Although Nrf2 is maintained at a steady state level, it is constantly degraded in cells not experiencing stress.[xviii] In cell cultures, Nrf2 has been shown to experience rapid degradation with a half-life of approximately 15 minutes,[xix] suggesting that in order to effectively increase its expression a sustained level of inducing substances, or stress, is necessary. Studies have also shown that the ability to upregulate Nrf2 declines with age.[xx] Fortunately, we are aware of many natural substances and health-promoting practices which have evidence of inducing Nrf2 and thus our detoxification pathways and antioxidant defenses. This includes relaxation and breathing techniques,[xxi] regular or longer periods of exercise,[xxii],[xxiii] and substances we find in items we consume like cruciferous vegetables (sulforaphane and 3,3′-diindolylmethane or DIM), tomatoes (lycopene) and green tea (epigallocatechin gallate, or EGCG).[xxiv],[xxv] Although for healthy individuals without excessive toxin exposures these day-to-day activities or dietary habits may be adequate, many individuals which seek out holistic care are in a position where they often need additional support.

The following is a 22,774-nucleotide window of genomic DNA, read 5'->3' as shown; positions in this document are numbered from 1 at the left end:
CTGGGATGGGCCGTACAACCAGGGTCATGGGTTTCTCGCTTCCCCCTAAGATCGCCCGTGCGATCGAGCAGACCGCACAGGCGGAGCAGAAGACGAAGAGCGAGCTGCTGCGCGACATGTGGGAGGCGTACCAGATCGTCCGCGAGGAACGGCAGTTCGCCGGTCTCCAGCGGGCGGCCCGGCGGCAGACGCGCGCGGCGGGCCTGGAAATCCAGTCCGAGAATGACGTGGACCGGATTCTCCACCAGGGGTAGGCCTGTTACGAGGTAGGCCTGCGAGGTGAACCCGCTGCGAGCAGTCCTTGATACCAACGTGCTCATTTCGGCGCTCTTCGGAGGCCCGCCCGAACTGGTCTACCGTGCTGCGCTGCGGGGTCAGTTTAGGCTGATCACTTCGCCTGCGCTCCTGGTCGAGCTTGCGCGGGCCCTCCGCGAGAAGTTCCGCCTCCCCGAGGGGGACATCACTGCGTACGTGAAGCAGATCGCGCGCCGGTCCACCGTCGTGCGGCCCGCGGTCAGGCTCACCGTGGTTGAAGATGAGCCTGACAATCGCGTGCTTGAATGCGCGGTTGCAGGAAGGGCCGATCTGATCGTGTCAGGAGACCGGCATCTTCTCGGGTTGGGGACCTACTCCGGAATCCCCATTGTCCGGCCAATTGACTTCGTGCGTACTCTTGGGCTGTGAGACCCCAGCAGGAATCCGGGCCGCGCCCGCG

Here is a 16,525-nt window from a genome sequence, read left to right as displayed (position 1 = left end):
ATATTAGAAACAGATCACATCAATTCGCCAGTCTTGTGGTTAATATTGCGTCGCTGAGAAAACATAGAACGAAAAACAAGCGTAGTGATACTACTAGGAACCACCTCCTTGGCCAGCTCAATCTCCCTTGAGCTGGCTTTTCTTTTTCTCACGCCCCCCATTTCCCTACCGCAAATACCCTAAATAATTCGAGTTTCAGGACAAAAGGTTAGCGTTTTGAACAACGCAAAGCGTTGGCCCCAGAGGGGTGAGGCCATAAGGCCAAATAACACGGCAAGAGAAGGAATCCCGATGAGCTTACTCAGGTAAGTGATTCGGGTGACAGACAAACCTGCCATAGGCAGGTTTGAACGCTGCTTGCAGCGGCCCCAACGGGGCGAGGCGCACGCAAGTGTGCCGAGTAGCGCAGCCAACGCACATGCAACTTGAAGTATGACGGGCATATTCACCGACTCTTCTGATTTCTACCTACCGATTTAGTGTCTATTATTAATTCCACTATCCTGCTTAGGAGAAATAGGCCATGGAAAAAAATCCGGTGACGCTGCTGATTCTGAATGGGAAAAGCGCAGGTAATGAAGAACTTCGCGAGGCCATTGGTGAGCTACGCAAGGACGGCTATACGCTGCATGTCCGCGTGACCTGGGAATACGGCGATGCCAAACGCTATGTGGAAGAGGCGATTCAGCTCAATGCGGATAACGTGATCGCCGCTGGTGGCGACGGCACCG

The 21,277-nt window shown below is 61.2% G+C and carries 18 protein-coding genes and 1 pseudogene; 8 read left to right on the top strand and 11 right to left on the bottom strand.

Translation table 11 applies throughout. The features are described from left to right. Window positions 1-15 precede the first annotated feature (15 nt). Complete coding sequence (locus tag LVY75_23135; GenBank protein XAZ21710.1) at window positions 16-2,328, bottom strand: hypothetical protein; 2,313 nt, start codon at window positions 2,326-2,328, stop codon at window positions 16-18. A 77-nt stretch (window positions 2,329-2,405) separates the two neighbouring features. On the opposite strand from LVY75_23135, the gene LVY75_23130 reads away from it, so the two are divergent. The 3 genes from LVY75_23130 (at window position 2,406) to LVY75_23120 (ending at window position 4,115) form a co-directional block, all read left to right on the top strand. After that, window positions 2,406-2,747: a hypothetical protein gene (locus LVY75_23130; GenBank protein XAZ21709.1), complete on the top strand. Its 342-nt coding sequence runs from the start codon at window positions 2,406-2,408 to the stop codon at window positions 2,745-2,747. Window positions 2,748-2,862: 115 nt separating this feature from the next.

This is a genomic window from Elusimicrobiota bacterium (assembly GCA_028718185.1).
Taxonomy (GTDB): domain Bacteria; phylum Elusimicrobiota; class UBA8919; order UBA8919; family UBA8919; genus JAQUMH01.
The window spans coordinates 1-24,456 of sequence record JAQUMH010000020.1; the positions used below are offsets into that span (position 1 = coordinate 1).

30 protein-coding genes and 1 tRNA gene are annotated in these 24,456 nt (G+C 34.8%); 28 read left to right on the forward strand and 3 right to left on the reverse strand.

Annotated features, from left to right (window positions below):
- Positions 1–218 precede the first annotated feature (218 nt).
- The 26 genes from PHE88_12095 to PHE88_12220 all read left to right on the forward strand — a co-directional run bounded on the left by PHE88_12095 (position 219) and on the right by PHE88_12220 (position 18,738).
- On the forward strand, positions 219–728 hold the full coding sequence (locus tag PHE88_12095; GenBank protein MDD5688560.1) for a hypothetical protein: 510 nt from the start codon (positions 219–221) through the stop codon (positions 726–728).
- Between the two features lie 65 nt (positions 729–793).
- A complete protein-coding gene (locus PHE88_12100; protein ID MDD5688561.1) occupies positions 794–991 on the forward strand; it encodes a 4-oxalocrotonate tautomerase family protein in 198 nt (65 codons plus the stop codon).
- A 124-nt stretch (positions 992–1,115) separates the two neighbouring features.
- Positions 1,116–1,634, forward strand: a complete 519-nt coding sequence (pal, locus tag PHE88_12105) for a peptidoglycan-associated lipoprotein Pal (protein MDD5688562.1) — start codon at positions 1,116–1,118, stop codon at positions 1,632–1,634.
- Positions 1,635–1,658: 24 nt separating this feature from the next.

Sulforaphane is one of the Nrf2 inducing substances for which we have evidence on both a mechanistic and clinical level of these benefits. In a recent study, sulforaphane was found to significantly reduce fasting blood glucose and glycated hemoglobin (HbA1c) in obese patients with poorly managed type 2 diabetes.[xxvi] In the parallel animal model, sulforaphane was found to attenuate glucose production and glucose intolerance at a level similar to metformin. Cell cultures showed that one of the potential mechanisms was indeed related to Nrf2 induction, as there was a dose dependent effect of sulforaphane on nuclear translocation of Nrf2, and silencing of Nrf2 lead to 2.3-fold increase in glucose production as well as an attenuation of the effect of sulforaphane. Metformin, one of the most common medications prescribed in diabetes, has a potential risk of causing kidney damage, which already is of concern for individuals with diabetes. Sulforaphane, as an Nrf2 promoting substance, has the potential to benefit the kidneys for this reason as previously discussed.
Other related studies looking at sulforaphane and its effect on the metabolic syndrome have demonstrated similar benefits. Dietary supplementation of broccoli sprout extract (BSE) containing glucoraphanin, a sulforaphane precursor, was found to significantly reduce the liver function markers alanine aminotransferase (ALT) and gamma-glutamyl transpeptidase (GGT) as well as an oxidative stress marker in patients with fatty liver disease.[xxvii] In a parallel animal model, supplementation with the BSE was found to prevent toxin induced liver damage, in part by inducing hepatic phase 2 antioxidant enzymes including hepatic GST, which the Nrf2/ARE pathway is known to promote.
[iii] Harvey CJ, et al. Nrf2-regulated glutathione recycling independent of biosynthesis is critical for cell survival during oxidative stress. Free Radic Biol Med. 2009 Feb 15;46(4):443-53. View Full Paper